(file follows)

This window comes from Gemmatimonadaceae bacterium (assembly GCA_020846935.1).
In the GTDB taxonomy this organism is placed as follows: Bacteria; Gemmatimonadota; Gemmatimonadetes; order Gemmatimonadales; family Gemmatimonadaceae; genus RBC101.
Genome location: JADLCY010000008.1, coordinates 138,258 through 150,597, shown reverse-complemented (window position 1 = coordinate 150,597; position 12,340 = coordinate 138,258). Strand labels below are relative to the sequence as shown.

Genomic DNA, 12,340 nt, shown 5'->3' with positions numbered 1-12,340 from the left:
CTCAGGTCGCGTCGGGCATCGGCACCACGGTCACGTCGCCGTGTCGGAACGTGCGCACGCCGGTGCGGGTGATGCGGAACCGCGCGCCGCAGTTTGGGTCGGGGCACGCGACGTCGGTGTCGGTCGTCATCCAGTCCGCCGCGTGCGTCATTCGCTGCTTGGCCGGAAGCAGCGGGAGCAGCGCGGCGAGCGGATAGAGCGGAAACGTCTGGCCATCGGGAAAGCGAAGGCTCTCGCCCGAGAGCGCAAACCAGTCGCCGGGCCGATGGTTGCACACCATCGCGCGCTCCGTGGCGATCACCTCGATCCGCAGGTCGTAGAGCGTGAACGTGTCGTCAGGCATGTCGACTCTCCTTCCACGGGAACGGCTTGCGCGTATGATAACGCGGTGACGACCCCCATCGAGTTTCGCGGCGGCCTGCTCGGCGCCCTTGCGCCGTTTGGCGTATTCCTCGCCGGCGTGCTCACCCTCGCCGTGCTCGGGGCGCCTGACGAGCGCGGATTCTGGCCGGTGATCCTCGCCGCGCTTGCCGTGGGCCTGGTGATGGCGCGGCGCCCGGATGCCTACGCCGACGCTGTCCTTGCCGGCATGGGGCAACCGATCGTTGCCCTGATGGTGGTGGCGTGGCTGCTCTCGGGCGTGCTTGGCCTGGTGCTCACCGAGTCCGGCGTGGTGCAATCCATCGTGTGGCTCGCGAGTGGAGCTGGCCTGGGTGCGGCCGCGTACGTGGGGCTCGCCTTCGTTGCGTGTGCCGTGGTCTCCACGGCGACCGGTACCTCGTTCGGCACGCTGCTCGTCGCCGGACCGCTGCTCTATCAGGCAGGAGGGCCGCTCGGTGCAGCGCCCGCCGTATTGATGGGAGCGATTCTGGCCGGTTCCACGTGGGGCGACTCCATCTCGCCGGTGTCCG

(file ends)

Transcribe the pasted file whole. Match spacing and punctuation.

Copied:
This window comes from Gemmatimonadaceae bacterium (assembly GCA_020846935.1).
In the GTDB taxonomy this organism is placed as follows: Bacteria; Gemmatimonadota; Gemmatimonadetes; order Gemmatimonadales; family Gemmatimonadaceae; genus RBC101.
Genome location: JADLCY010000008.1, coordinates 138,258 through 150,597, shown reverse-complemented (window position 1 = coordinate 150,597; position 12,340 = coordinate 138,258). Strand labels below are relative to the sequence as shown.

Genomic DNA, 12,340 nt, shown 5'->3' with positions numbered 1-12,340 from the left:
CTCAGGTCGCGTCGGGCATCGGCACCACGGTCACGTCGCCGTGTCGGAACGTGCGCACGCCGGTGCGGGTGATGCGGAACCGCGCGCCGCAGTTTGGGTCGGGGCACGCGACGTCGGTGTCGGTCGTCATCCAGTCCGCCGCGTGCGTCATTCGCTGCTTGGCCGGAAGCAGCGGGAGCAGCGCGGCGAGCGGATAGAGCGGAAACGTCTGGCCATCGGGAAAGCGAAGGCTCTCGCCCGAGAGCGCAAACCAGTCGCCGGGCCGATGGTTGCACACCATCGCGCGCTCCGTGGCGATCACCTCGATCCGCAGGTCGTAGAGCGTGAACGTGTCGTCAGGCATGTCGACTCTCCTTCCACGGGAACGGCTTGCGCGTATGATAACGCGGTGACGACCCCCATCGAGTTTCGCGGCGGCCTGCTCGGCGCCCTTGCGCCGTTTGGCGTATTCCTCGCCGGCGTGCTCACCCTCGCCGTGCTCGGGGCGCCTGACGAGCGCGGATTCTGGCCGGTGATCCTCGCCGCGCTTGCCGTGGGCCTGGTGATGGCGCGGCGCCCGGATGCCTACGCCGACGCTGTCCTTGCCGGCATGGGGCAACCGATCGTTGCCCTGATGGTGGTGGCGTGGCTGCTCTCGGGCGTGCTTGGCCTGGTGCTCACCGAGTCCGGCGTGGTGCAATCCATCGTGTGGCTCGCGAGTGGAGCTGGCCTGGGTGCGGCCGCGTACGTGGGGCTCGCCTTCGTTGCGTGTGCCGTGGTCTCCACGGCGACCGGTACCTCGTTCGGCACGCTGCTCGTCGCCGGACCGCTGCTCTATCAGGCAGGAGGGCCGCTCGGTGCAGCGCCCGCCGTATTGATGGGAGCGATTCTGGCCGGTTCCACGTGGGGCGACTCCATCTCGCCGGTGTCCG